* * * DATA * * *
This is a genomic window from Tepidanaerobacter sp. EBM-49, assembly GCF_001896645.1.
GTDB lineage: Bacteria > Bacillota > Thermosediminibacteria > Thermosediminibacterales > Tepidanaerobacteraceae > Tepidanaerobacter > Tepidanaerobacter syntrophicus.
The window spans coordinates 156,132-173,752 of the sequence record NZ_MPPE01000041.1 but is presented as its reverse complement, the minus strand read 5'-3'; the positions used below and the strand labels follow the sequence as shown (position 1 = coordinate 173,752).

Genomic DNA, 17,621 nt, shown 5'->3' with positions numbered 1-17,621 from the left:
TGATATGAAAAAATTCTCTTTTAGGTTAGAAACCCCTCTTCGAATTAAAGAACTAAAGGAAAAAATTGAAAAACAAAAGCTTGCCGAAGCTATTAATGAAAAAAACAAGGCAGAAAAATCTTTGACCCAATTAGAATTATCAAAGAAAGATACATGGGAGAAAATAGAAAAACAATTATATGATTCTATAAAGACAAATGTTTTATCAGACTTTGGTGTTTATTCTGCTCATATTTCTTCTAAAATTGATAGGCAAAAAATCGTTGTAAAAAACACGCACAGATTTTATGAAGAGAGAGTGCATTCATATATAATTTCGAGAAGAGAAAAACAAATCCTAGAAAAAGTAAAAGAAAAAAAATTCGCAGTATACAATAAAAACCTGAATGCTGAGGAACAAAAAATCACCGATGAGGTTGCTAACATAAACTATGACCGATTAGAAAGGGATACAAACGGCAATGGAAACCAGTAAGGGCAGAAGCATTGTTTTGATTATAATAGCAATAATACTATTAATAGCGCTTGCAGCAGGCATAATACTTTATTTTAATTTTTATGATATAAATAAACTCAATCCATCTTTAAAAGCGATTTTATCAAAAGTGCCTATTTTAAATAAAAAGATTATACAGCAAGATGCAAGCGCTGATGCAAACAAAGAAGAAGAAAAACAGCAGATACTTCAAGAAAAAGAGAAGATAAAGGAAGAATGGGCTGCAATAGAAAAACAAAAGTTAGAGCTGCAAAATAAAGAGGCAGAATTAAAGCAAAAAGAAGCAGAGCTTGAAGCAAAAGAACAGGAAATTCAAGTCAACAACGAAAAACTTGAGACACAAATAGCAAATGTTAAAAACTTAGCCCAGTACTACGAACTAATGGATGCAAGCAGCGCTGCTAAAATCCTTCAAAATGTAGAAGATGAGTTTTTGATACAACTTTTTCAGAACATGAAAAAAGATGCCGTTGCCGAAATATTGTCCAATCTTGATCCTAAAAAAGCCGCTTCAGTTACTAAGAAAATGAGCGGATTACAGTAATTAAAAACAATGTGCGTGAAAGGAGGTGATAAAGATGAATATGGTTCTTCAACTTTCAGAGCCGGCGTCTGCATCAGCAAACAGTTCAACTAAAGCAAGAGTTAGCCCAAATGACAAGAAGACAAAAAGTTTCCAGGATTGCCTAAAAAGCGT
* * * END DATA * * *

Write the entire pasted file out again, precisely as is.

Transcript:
This is a genomic window from Tepidanaerobacter sp. EBM-49, assembly GCF_001896645.1.
GTDB lineage: Bacteria > Bacillota > Thermosediminibacteria > Thermosediminibacterales > Tepidanaerobacteraceae > Tepidanaerobacter > Tepidanaerobacter syntrophicus.
The window spans coordinates 156,132-173,752 of the sequence record NZ_MPPE01000041.1 but is presented as its reverse complement, the minus strand read 5'-3'; the positions used below and the strand labels follow the sequence as shown (position 1 = coordinate 173,752).

Genomic DNA, 17,621 nt, shown 5'->3' with positions numbered 1-17,621 from the left:
TGATATGAAAAAATTCTCTTTTAGGTTAGAAACCCCTCTTCGAATTAAAGAACTAAAGGAAAAAATTGAAAAACAAAAGCTTGCCGAAGCTATTAATGAAAAAAACAAGGCAGAAAAATCTTTGACCCAATTAGAATTATCAAAGAAAGATACATGGGAGAAAATAGAAAAACAATTATATGATTCTATAAAGACAAATGTTTTATCAGACTTTGGTGTTTATTCTGCTCATATTTCTTCTAAAATTGATAGGCAAAAAATCGTTGTAAAAAACACGCACAGATTTTATGAAGAGAGAGTGCATTCATATATAATTTCGAGAAGAGAAAAACAAATCCTAGAAAAAGTAAAAGAAAAAAAATTCGCAGTATACAATAAAAACCTGAATGCTGAGGAACAAAAAATCACCGATGAGGTTGCTAACATAAACTATGACCGATTAGAAAGGGATACAAACGGCAATGGAAACCAGTAAGGGCAGAAGCATTGTTTTGATTATAATAGCAATAATACTATTAATAGCGCTTGCAGCAGGCATAATACTTTATTTTAATTTTTATGATATAAATAAACTCAATCCATCTTTAAAAGCGATTTTATCAAAAGTGCCTATTTTAAATAAAAAGATTATACAGCAAGATGCAAGCGCTGATGCAAACAAAGAAGAAGAAAAACAGCAGATACTTCAAGAAAAAGAGAAGATAAAGGAAGAATGGGCTGCAATAGAAAAACAAAAGTTAGAGCTGCAAAATAAAGAGGCAGAATTAAAGCAAAAAGAAGCAGAGCTTGAAGCAAAAGAACAGGAAATTCAAGTCAACAACGAAAAACTTGAGACACAAATAGCAAATGTTAAAAACTTAGCCCAGTACTACGAACTAATGGATGCAAGCAGCGCTGCTAAAATCCTTCAAAATGTAGAAGATGAGTTTTTGATACAACTTTTTCAGAACATGAAAAAAGATGCCGTTGCCGAAATATTGTCCAATCTTGATCCTAAAAAAGCCGCTTCAGTTACTAAGAAAATGAGCGGATTACAGTAATTAAAAACAATGTGCGTGAAAGGAGGTGATAAAGATGAATATGGTTCTTCAACTTTCAGAGCCGGCGTCTGCATCAGCAAACAGTTCAACTAAAGCAAGAGTTAGCCCAAATGACAAGAAGACAAAAAGTTTCCAGGATTGCCTAAAAAGCGT